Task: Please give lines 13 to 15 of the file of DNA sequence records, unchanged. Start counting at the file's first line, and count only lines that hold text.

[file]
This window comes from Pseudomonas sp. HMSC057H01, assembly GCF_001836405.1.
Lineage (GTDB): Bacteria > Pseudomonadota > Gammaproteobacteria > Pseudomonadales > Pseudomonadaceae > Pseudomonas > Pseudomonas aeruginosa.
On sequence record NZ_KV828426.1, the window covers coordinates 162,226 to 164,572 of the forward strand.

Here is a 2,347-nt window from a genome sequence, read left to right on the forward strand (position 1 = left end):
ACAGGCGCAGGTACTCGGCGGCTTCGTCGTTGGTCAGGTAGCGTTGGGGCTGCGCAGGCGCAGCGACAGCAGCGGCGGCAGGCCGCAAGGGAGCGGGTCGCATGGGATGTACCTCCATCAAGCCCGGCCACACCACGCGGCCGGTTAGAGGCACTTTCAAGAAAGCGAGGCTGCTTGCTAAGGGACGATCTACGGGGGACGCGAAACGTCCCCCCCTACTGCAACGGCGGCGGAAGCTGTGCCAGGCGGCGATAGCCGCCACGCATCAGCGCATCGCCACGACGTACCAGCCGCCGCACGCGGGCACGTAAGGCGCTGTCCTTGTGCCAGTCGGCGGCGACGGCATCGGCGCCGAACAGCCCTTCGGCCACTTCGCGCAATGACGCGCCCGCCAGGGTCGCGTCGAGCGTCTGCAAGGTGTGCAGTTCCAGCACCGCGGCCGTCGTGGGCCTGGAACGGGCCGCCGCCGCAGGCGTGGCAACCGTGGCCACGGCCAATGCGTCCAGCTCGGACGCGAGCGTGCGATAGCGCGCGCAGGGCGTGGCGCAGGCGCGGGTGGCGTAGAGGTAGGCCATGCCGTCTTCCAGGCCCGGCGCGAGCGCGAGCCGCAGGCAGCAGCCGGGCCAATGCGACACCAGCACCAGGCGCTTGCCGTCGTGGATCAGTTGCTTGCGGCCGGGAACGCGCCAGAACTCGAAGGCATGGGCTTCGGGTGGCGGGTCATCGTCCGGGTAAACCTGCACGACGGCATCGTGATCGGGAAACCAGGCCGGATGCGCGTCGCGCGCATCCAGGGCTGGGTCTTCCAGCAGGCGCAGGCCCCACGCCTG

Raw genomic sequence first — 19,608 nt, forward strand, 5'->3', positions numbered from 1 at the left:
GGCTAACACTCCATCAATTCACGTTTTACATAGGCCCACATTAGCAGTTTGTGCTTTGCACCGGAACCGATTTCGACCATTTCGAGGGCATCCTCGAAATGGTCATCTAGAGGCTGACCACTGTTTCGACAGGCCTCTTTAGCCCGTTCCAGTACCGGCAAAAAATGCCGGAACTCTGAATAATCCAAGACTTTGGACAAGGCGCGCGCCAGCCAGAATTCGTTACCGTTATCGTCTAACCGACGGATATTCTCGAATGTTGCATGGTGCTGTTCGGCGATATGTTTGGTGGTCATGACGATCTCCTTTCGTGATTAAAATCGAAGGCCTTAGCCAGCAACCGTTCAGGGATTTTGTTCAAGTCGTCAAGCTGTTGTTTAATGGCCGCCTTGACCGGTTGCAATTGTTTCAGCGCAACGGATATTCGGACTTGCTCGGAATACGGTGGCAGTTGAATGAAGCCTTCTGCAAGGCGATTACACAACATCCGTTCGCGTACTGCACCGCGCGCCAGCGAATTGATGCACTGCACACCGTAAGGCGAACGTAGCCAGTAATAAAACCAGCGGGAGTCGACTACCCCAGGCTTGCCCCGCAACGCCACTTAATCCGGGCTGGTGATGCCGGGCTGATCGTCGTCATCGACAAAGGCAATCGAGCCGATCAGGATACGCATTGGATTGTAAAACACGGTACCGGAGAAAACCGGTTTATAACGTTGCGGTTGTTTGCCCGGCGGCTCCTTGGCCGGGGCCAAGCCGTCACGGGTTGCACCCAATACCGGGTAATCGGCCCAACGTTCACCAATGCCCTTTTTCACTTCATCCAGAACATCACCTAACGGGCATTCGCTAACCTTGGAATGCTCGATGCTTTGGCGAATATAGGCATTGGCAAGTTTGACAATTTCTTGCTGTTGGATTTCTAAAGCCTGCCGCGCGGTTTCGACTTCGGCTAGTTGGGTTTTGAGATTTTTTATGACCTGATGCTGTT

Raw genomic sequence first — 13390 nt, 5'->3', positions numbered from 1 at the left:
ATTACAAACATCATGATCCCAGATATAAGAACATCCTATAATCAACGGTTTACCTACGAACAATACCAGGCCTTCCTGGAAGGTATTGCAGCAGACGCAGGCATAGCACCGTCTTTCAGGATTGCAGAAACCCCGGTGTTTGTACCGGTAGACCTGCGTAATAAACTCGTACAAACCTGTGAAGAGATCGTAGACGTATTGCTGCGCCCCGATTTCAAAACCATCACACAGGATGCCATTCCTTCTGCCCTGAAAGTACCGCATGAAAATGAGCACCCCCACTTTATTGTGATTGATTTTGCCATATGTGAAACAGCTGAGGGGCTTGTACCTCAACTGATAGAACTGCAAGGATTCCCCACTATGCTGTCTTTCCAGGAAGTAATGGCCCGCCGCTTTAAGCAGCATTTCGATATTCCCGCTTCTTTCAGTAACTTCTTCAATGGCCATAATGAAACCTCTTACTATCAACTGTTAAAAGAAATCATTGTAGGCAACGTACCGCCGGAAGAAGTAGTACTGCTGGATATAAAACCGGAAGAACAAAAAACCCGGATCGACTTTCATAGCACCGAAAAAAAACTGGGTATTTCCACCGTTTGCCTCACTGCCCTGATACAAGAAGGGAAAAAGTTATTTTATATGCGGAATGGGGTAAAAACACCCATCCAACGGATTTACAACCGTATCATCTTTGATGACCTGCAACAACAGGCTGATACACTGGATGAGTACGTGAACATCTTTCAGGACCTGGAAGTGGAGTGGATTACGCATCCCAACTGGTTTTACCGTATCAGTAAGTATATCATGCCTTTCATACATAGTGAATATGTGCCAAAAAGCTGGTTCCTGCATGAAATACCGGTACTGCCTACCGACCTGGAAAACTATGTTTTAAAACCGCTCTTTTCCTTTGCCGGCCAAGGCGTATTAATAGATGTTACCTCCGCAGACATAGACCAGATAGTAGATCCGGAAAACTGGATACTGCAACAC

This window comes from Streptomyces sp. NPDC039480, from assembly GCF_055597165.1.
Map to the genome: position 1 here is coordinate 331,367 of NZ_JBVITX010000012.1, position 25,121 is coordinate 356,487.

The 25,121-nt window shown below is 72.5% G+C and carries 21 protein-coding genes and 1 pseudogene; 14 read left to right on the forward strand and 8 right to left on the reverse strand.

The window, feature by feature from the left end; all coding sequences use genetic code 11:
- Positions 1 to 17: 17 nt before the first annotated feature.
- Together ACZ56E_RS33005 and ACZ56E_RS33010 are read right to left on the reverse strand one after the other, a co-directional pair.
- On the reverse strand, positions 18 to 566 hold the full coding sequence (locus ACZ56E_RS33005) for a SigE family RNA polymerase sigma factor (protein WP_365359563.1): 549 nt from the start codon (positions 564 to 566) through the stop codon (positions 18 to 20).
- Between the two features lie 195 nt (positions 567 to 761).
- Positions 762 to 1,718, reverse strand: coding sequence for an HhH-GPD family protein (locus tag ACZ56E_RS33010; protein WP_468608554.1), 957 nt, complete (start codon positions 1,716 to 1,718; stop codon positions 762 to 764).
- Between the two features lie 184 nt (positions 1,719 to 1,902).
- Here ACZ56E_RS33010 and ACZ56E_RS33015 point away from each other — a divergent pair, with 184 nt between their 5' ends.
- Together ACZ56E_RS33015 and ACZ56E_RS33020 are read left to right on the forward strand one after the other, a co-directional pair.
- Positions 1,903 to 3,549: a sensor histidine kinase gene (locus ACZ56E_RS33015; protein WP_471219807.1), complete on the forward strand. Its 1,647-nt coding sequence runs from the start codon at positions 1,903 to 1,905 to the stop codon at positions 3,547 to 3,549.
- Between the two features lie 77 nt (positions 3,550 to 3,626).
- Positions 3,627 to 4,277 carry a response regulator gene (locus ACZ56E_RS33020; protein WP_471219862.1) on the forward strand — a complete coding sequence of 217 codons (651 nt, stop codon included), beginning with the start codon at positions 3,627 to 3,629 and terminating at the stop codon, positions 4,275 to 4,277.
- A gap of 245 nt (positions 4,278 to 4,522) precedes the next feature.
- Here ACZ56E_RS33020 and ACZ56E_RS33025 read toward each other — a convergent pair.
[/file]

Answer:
The window, feature by feature from the left end; all coding sequences use genetic code 11:
- Positions 1 to 17: 17 nt before the first annotated feature.
- Together ACZ56E_RS33005 and ACZ56E_RS33010 are read right to left on the reverse strand one after the other, a co-directional pair.